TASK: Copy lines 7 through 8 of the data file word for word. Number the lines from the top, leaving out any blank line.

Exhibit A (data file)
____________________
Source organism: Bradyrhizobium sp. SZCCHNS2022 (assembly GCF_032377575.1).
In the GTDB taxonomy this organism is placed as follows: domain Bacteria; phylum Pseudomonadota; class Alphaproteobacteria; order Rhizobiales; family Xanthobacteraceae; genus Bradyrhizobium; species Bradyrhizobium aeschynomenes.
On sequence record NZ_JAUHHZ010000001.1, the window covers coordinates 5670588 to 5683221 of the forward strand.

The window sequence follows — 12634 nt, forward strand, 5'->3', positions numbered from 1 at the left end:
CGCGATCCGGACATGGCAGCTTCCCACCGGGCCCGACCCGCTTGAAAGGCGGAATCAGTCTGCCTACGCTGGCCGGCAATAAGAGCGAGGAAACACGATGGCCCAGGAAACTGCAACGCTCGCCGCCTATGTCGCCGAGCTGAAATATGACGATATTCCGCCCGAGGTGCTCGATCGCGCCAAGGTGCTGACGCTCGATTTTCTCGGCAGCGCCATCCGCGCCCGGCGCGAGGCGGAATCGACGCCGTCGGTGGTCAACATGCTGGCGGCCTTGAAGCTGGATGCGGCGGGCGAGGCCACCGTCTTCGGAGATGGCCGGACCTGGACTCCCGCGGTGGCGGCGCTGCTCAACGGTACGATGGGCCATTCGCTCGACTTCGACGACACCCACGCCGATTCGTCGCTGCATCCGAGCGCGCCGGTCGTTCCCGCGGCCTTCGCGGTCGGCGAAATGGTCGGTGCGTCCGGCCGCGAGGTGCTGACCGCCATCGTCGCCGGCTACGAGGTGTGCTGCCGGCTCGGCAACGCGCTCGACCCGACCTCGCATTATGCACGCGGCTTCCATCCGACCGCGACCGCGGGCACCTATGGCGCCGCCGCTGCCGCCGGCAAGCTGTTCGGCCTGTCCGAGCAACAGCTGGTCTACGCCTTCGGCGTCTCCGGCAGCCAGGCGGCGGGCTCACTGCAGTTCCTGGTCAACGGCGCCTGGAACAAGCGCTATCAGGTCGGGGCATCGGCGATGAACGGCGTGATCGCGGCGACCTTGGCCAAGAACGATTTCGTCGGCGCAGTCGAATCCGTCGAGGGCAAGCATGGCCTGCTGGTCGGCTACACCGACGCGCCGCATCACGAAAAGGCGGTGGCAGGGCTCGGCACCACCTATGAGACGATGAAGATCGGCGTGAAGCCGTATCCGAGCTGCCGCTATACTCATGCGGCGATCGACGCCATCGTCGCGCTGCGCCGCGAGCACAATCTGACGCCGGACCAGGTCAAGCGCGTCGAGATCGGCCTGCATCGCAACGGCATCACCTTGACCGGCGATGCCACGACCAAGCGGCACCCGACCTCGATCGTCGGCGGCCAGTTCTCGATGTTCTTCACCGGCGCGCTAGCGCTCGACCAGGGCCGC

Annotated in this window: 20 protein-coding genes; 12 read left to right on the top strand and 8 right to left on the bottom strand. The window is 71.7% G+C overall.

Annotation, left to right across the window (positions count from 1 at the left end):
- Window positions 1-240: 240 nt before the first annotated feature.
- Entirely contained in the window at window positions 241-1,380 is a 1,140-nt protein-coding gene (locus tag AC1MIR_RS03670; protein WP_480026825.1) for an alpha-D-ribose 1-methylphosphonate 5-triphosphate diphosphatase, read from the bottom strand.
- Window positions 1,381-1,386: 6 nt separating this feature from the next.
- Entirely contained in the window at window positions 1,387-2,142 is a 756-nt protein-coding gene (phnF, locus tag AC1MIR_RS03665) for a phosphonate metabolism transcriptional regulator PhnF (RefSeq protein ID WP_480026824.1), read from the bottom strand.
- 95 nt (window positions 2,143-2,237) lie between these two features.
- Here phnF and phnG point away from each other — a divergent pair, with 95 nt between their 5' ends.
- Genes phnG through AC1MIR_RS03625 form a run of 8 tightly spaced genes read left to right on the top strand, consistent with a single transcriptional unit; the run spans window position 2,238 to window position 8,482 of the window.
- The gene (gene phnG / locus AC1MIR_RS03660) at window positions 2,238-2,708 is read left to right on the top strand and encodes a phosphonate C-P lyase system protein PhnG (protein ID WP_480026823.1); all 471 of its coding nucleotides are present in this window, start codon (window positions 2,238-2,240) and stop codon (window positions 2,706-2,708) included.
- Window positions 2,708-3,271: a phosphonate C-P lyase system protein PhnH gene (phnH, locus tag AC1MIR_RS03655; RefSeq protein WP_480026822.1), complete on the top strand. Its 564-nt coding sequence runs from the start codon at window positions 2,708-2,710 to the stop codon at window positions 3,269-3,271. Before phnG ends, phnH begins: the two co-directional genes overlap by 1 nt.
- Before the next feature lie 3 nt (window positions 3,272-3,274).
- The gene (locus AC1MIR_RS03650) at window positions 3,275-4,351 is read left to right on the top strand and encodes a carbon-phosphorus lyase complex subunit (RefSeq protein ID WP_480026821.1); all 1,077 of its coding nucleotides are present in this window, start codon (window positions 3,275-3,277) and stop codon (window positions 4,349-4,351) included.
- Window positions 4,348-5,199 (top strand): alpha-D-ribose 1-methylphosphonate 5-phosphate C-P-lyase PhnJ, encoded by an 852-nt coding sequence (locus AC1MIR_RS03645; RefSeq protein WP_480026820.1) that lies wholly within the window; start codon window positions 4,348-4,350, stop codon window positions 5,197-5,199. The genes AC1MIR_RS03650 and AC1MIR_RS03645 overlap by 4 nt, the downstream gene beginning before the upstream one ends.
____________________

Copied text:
Annotation, left to right across the window (positions count from 1 at the left end):
- Window positions 1-240: 240 nt before the first annotated feature.